ST. GEORGE — The official countdown to the 2017 World Horseshoe Tournament began last week from this year’s tournament in Montgomery, Alabama, where St. George Area Sports Commission Director Kevin Lewis promoted the 2017 tournament’s St. George destination to prospective participants.
Lewis wears two hats in his service to Southern Utah. He is director of the Washington County Office of Sports and Outdoor Recreation, as well as director/CEO of the St. George Area Sports Commission, an advisory board to the county entity whose members are appointed by the Washington County Commissioners.
In addition to this year’s tournament, Lewis also attended the 2015 world tournament in Kansas, where he “pitched” the St. George area’s prevailing bid for host city in 2017.
The tournament will be held at the Dixie Center St. George from July 17-30, 2017 – the same venue in which it was held in 2013.
“The response from pitchers who are here in Montgomery has been phenomenal,” Lewis said from last week’s tournament. “Those who participated in St. George in 2013 say they can’t wait to come back, and many of them are planning extended vacations this time so they can take advantage of all of the great sites and activities in our area.”
The tournament’s return to St. George will mark the 15th time the tournament has been held in Utah. No other state has hosted as often.
“Hosting this prestigious event for the second time in a four-year span shows what a high-quality host St. George has become,” Lewis said, “and carries on the tradition of Utah being a great location for the world championships.
During the 2017 competition, the Dixie Center will become a 48,000-square-foot air-conditioned arena with 50 horseshoe pitching courts.
Each court will be filled with Illinois Blue Clay, Lewis said, a decision which came about as a result of extensive research into the consistency and playability of various clays from across the country.
Utah was the epicenter of the horseshoe pitching world following the end of World War II.
Twelve times in a 13-year stretch – 1947 and 1949-59 – the world championships were conducted in Murray, just south of Salt Lake City. In those competitions a fierce rivalry ensued between Fernando Isais and Ted Allen. The men won a combined 18 world titles in their careers and captured 11 of the 12 championships contested in the Beehive State during that era.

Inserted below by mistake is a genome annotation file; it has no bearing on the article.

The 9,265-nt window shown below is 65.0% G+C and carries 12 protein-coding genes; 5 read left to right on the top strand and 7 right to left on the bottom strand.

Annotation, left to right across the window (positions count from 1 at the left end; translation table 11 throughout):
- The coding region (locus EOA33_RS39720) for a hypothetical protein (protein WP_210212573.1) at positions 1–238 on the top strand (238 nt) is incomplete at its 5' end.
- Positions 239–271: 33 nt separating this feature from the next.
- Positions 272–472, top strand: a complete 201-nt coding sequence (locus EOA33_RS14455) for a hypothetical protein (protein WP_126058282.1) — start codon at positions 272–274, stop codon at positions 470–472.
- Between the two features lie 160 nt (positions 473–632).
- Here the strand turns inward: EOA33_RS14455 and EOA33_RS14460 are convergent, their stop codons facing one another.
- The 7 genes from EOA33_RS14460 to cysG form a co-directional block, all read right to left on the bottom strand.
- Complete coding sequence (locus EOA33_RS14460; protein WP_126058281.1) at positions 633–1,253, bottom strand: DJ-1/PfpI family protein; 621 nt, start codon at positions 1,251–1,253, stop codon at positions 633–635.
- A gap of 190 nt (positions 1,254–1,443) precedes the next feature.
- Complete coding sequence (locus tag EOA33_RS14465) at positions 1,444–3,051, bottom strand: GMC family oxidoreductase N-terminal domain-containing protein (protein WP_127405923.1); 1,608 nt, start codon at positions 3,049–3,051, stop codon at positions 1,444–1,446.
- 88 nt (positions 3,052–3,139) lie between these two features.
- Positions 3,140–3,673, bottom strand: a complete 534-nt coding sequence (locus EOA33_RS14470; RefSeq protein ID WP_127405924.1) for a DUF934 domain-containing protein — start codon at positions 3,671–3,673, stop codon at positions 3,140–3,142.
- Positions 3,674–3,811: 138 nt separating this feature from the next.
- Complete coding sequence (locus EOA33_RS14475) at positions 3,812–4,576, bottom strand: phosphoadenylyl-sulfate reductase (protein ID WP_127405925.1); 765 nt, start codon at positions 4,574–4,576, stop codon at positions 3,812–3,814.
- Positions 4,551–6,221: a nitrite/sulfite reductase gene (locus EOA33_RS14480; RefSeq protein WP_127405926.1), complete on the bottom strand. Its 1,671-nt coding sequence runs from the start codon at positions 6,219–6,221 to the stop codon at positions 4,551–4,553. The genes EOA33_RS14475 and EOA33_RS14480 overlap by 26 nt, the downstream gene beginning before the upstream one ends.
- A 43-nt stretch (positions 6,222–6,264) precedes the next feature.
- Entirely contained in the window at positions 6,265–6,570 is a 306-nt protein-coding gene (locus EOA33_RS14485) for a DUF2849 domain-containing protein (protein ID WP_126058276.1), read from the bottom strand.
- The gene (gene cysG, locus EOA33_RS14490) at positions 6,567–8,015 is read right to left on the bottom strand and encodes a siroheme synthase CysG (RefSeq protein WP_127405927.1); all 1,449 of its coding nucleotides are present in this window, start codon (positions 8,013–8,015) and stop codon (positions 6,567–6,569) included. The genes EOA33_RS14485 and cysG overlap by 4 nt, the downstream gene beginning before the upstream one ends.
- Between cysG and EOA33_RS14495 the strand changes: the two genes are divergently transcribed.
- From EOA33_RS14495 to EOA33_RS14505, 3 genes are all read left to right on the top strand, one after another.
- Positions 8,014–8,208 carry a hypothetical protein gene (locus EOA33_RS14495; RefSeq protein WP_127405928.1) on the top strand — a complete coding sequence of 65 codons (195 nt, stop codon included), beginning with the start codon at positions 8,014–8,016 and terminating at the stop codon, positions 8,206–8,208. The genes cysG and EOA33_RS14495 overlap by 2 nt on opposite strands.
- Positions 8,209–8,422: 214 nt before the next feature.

The 2013 tournament in St. George marked a glorious return to the Beehive State after the sport’s 47-year absence. It also heralded the most dominant horseshoe pitcher of all time: 20-time world champion Alan Francis, who set a world record with an overall ringer percentage of 91.23.
Read and see more of the 2013 tournament: World Championships: Horseshoe pitchers descend on Dixie and National horseshoe tourney begins; STGnews VideoCast
The two-week tournament in 2013 attracted approximately 1,100 athletes and 4,000 visitors to the St. George area from all over the world.
Because competitors and their traveling companies stayed in the region for an average of seven days, Lewis said, an estimated $3.5 million was injected into the local economy.
“The feedback we received from visitors was overwhelmingly positive,” Lewis said. “They appreciated how much our citizens rolled out the red carpet for them, and it wasn’t long before the event directors invited us to bid to host the tournament again.”
In recent years, the National Horseshoe Pitchers Association has developed a bidding process to determine future locations. With that, the world tournament began moving to a new location each year, similar to how the Olympics operate.
Two years prior to the proposed event, bid cities attend the world tournament and market their destination to the pitchers, staff and delegates. At the end of the week, delegates from each state and country vote on where the next tournament will be.
“While the St. George area is well known around the country for its outdoors appeal, hosting the World Horseshoe Pitching Championships highlights the diversity of sporting options available in the area,” Lewis said. “This is a spectator-friendly event that utilizes the convention center during our shoulder season and helps to fill hotels, restaurants and other businesses during the height of summer.”
Admission to the tournament is free, and the public is encouraged to attend.
About the Office of Sports and Recreation
The St. George Area Sports Commission was established by the Washington County Commission to help responsibly grow the sports and recreation economy in Washington County through the promotion and development of sports and outdoor recreation.